It’s no secret that Kiwis love cars, from classic Kiwi Utes to the new rage of city-slicking Teslas. In fact, our love for cars ranks little old New Zealand at seventh in the world for motor vehicles per capita. Perhaps our car obsession is due to our DIY mentality, or the lack of decent public transport? Whatever the reason, a car is an expensive asset that most of us own.
Typically, we trade in or buy a new car every few years. But before you buy your next new set of wheels, it pays to remember that cars are depreciating assets.
Buying a car should be about what you need, not what you want (unless you are a billionaire of course!) so be sure to get a car fit for purpose and work out your budget beforehand.
Buying the wrong car can easily cost you thousands of dollars.
Anyone serious about growing their wealth won’t be wasting too much on cars. We’ve compiled some tips to help you make the most cost-effective decisions possible when you purchase your next car.
The Signs It’s Time to Replace Your Current Vehicle
Before we turn to what to look for in a replacement car, here’s a few signs it’s time for one:
Cost of repairs. Vehicles don’t last forever, and there comes a point where maintaining the cost of an old car isn’t worth it. If major repairs are needed, or if regular maintenance is starting to add up, this can often be uneconomical to fix. For example, the cost to remedy an engine failure or replace a transmission can sometimes come in at half the vehicle’s financial worth.
Lifestyle changes. A car needs to suit you and your family’s needs (if you have one). If your household is growing it could mean it’s time to upgrade to a people mover that fits the kids, dogs and all the groceries! Or for those at a later stage of life, downsizing is perhaps a good idea. A retiring couple may be able to sell two cars and replace them with one. Or a couple living in the city may find they can get by with one car too.
Safety. Safety should always be a priority when it comes to vehicles. Last year 378 people lost their lives on New Zealand’s roads. If you’re questioning the safety features of your existing (aka ageing) vehicle, then it’s probably time to get an upgrade. Take a look at some of the latest safety features that are now available on models in today’s market and compare them to what your car is equipped with.
Things to Keep in Mind Before Your Next Car Purchase
Avoid Borrowing Money to Pay For Your Car
It can be tempting to take out a loan to buy your dream car model, but it’s strongly advised to resist this. Only in selected situations should you borrow money to buy a car – for instance:
If you can’t afford a suitable vehicle outright but need one to travel to and from work.
If you can get decent interest rates and the vehicle is purchased as a business asset. This means you’ll likely be able to depreciate the asset for tax purposes, and deduct the interest as a taxable expense (this includes most tradies buying a ute).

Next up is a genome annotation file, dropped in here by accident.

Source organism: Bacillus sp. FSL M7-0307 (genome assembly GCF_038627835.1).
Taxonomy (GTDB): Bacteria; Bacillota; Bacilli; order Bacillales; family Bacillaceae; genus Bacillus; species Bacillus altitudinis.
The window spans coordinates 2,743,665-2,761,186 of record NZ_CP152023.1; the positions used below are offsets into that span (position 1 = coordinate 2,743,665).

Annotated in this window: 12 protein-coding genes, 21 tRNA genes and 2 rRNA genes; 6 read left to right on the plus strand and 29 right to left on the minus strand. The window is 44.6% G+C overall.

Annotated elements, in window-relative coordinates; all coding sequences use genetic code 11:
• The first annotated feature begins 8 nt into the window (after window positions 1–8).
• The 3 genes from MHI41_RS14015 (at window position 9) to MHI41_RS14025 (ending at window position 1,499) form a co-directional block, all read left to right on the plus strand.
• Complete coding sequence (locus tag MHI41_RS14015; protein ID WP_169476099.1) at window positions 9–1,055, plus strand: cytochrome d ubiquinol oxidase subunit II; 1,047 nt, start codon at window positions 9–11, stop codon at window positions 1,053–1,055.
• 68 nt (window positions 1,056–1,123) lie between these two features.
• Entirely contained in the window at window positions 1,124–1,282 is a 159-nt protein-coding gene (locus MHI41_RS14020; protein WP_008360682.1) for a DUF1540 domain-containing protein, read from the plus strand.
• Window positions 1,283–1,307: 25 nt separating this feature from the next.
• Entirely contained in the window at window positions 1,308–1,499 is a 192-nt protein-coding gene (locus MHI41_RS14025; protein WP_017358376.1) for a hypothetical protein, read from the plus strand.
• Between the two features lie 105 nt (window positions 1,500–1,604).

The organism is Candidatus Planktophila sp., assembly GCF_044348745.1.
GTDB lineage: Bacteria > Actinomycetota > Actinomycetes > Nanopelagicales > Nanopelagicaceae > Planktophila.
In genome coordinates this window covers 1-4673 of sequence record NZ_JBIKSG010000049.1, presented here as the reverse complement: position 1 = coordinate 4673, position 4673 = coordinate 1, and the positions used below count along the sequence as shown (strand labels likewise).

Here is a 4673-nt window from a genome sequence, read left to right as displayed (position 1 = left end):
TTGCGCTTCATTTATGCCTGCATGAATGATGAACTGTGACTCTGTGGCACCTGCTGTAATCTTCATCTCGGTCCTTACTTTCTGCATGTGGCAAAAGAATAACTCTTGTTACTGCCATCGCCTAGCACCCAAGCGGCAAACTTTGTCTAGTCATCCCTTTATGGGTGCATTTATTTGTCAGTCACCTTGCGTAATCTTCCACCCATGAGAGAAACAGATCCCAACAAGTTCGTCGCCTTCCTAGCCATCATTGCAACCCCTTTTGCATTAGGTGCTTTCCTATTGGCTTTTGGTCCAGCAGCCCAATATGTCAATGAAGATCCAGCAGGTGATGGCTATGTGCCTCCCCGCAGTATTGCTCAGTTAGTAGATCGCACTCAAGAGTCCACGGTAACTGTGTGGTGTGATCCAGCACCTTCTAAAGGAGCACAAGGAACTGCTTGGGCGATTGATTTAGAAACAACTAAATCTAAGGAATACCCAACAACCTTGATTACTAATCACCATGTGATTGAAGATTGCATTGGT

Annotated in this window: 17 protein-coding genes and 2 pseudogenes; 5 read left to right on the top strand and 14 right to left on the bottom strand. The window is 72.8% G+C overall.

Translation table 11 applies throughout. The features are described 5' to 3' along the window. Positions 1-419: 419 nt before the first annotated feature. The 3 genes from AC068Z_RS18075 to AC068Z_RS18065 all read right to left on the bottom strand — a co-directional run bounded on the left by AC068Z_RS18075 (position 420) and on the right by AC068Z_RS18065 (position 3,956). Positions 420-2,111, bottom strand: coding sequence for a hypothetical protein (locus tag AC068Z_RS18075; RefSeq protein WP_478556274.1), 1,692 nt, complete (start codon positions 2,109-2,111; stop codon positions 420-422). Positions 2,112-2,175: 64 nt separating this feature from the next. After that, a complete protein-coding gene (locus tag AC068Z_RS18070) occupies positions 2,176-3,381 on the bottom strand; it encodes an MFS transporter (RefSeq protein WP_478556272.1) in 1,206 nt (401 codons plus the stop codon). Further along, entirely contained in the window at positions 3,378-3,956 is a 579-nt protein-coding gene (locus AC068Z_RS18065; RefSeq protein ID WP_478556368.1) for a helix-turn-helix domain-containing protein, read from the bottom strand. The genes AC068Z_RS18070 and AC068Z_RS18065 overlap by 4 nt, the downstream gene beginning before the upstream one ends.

Why? Because interest rates on finance for vehicles are generally high, with rates in New Zealand starting around the 8.95% mark. You end up paying a lot more than the initial price of the vehicle itself, which is worth avoiding. A bonus of paying in cash is that many dealers will accept a lower price for the car as they receive the whole amount instantly.
Buy a Used Car
Taking out a big loan with a high-interest rate to buy a car that will drop in value seems to be a terrible idea. So what other options might you have? Well, you can purchase a second-hand vehicle. Sure, buying a new vehicle does avoid the risk of getting a lemon and dealing with pesky maintenance costs, but the simple facts are that a car will depreciate in value the most in the first few years of its life. In fact, as soon as an average new car is driven off the lot, its value drops by 15 to 20%. For this very reason, it is generally believed that the best time to purchase a car is when it is two-to-three years old, as it has had its biggest drop in value, but is still new enough to be reliable.
Consider Ongoing Expenses
Cars are not cheap to run. Before you rush into purchasing a vehicle make sure you have considered maintenance costs which can include:
Finance repayments - if you take out a loan.
Petrol - petrol costs in New Zealand are not cheap. Consider how fuel-efficient the car you buy is as you don’t want to be paying hundreds of dollars every time you fill up.
Vehicle license fee – to legally drive on the road in New Zealand you must have what is commonly called a “rego”. Petrol and electric vehicles cost $102.90 per year, and $172.55 for diesel.
AA membership – if you want to join the AA for breakdown assistance and membership benefits such as loans and inspections, factor this cost in – it’s $79-$89 per year depending on where you live.
Warrant of Fitness (WOF) – to legally drive on the road you must have a WOF for your vehicle. This costs around $65-$72 and any failures will need to be fixed. This includes things like brake pads, worn tyres, and dead lights.